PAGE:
Notes Chapter II
|1. ||Ritson's "Robin Hood."|
|2. ||Discourse on Weapons of War.|
|3. ||The best derivation of the term artillery seems to be from the French Arc tirer, to draw or pull a bow; its original import, therefore, had no relation whatever to fire-arms. The French term Artillerie also signifies archery, as the King's bowman was in that nation called artillier du roi. Artillery is now applied ill both countries to Ordnance only, and affords a curious instance of the perversion of words from their original signfication. It may also be worthy of note, that long after the disuse, in France, of the bow as a warlike weapon, the name of archer was retained in that country as a designation of particular officers of executive justice; thus, under the old monarchy, the officers who attended the lieutenants de police and provosts to make captures, seizures, arrests? &c., were called archers, though their arms were only halberds or carabines. In this sense they had archers of the grand prevot de l'hotel; of the prevot des marchands; city archers; archers du guet, or of the watch, &c. Small parties of archers, called also gens de marechausse, continually patroled on the great roads to secure them against robbers. The carriages of Lyons, &c. were always escorted by a party of archers.|
|4. ||Mrs. Charles Stothard, in her "Memoirs of the lab C. A. Stothard, F.S.A." p. 347, gives us the following interesting description of the solemnities of this game, as still practised by
the archers of Ghent.
"Here are two bands of archers, called the Knights of St. George and of St. Sebastian; the
former wear a scarlet and the latter a green cloth dress. Besides frequent exercises in this
their favourite sport, there is one day in die year appointed for the great assembly of all the
archers of Gendt, Bruges, and the neighbouring towns. Each band produces a bird carved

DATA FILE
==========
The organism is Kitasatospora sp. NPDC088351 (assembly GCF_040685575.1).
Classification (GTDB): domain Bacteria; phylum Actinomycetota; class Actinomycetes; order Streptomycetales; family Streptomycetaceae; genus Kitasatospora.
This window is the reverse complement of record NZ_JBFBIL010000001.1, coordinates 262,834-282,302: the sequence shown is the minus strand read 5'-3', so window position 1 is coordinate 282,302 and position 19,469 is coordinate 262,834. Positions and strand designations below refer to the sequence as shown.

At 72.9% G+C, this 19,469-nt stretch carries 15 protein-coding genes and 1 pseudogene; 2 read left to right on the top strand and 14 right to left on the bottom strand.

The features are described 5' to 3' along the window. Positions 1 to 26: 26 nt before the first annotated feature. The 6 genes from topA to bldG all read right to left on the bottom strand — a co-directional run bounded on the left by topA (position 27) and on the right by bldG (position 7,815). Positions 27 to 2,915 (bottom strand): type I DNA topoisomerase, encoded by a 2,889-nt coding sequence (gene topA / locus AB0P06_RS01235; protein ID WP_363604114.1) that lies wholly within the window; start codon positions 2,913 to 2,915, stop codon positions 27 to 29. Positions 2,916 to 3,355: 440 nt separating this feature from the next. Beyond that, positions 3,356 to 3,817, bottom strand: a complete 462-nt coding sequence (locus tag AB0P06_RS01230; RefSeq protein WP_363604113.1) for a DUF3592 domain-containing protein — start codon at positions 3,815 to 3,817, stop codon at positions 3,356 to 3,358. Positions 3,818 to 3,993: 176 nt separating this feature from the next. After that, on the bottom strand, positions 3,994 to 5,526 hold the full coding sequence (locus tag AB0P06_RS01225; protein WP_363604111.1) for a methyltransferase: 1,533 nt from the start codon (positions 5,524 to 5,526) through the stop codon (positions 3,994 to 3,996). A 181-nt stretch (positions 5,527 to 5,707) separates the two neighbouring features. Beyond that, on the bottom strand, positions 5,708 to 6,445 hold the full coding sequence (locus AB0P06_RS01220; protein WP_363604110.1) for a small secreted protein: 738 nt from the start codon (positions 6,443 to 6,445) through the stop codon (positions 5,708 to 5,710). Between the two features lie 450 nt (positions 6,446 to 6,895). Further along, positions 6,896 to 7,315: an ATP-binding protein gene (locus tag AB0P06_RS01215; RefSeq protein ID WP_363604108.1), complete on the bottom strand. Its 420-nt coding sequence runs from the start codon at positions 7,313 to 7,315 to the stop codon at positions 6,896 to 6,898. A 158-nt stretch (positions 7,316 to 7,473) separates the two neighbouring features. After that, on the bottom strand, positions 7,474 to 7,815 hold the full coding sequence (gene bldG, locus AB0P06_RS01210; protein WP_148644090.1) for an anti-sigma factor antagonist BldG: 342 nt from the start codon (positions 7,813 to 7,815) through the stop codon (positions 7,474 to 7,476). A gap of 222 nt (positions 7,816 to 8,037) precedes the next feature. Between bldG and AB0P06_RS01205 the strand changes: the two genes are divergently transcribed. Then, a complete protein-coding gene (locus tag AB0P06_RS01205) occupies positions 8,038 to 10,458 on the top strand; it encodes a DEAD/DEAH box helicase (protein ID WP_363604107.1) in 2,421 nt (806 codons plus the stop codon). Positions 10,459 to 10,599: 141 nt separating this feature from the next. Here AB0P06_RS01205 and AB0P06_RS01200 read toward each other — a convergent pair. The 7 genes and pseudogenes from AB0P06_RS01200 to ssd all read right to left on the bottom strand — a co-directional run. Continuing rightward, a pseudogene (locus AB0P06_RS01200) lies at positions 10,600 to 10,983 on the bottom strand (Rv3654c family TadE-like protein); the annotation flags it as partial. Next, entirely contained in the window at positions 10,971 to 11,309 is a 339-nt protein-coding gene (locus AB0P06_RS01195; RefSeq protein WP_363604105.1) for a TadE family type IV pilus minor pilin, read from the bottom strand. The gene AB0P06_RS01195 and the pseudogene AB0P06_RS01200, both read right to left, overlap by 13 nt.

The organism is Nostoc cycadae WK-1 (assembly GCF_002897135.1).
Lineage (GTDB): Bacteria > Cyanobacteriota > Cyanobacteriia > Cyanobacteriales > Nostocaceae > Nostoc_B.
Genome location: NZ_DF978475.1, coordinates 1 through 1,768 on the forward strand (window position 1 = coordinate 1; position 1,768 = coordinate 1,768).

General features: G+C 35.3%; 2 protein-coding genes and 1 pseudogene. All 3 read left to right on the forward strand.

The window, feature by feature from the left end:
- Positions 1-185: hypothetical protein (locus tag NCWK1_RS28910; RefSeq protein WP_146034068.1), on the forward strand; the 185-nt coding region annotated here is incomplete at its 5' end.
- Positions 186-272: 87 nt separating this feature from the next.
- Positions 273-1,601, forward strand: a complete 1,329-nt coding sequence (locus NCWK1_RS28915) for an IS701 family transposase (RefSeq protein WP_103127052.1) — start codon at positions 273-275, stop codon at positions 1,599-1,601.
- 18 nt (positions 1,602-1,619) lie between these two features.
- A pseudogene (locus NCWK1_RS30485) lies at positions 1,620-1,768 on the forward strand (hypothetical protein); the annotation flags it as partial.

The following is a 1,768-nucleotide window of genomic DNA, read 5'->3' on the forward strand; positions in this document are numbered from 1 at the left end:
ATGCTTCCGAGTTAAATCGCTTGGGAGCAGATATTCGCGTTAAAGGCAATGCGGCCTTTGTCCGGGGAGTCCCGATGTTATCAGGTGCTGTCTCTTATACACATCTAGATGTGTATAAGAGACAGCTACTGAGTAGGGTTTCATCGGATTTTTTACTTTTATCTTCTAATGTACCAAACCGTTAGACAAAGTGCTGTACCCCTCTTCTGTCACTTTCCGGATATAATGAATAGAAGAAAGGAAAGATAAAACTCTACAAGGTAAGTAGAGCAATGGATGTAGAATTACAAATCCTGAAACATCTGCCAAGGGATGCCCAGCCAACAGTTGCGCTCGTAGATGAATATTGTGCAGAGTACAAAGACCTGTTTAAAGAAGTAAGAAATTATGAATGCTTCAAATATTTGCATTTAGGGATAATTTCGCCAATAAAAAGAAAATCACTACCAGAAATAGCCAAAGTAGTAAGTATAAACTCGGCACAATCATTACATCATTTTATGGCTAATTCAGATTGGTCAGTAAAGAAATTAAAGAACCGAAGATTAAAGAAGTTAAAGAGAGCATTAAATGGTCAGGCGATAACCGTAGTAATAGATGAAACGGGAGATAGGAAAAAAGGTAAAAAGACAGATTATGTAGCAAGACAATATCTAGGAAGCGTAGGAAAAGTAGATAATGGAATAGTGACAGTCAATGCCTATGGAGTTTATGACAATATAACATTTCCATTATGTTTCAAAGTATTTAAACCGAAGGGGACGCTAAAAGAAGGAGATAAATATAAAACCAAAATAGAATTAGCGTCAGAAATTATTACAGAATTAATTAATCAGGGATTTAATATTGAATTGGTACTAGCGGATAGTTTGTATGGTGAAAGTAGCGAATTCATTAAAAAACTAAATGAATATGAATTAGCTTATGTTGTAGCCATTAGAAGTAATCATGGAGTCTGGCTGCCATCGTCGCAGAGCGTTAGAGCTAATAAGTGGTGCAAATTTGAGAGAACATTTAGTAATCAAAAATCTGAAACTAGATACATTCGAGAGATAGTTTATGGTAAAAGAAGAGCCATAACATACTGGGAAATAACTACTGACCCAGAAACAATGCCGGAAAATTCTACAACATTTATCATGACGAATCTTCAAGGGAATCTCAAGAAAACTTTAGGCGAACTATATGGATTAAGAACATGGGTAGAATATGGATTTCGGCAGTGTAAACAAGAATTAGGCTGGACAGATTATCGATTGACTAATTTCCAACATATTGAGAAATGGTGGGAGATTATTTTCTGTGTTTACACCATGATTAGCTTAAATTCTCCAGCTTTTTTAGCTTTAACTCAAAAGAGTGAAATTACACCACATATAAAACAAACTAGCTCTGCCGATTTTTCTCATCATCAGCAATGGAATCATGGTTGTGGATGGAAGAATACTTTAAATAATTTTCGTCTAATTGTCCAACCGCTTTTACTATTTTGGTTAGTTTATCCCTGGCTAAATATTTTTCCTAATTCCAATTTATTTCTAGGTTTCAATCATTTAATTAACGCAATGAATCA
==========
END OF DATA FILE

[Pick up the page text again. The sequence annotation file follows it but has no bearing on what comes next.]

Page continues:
in wood and these generally amount to 100 in number. They are suspended upon long
poles, and one bird, the chief prize, is by some contrivance elevated to a height equal to
that of the steeple of the Cathedral. To transfix this bird is the great object of emulation.
The archer who strikes the top bird receives so many Napoleons, together with a golden
cup or medal, or other chief prize; and he returns triumphantly at the head of the
procession into Gendt. It is afterwards placed in the hall of the town to which be belongs,
in commemoration of the victory. Inferior prizes are given in succession to all who strike a
bird. These diversions continue for several days, during which time the Knights of St.
George and St. Sebastian entertain the ladies with balls and festivals in a truly splendid
manner. They also attend mass at the Cathedral attired in their costume. These exercises in
honour of archery are exceedingly grand, and, like the whole conduct of the sports revive,
in some degree, a faint image of the spirit of ancient chivalry."
|5. ||Patent of Charles I.|
|6. ||See Strutt's Sports and Pastimes, and the Archaeologia, vol. vii.|
|7. ||Encyclopædia Londinensis||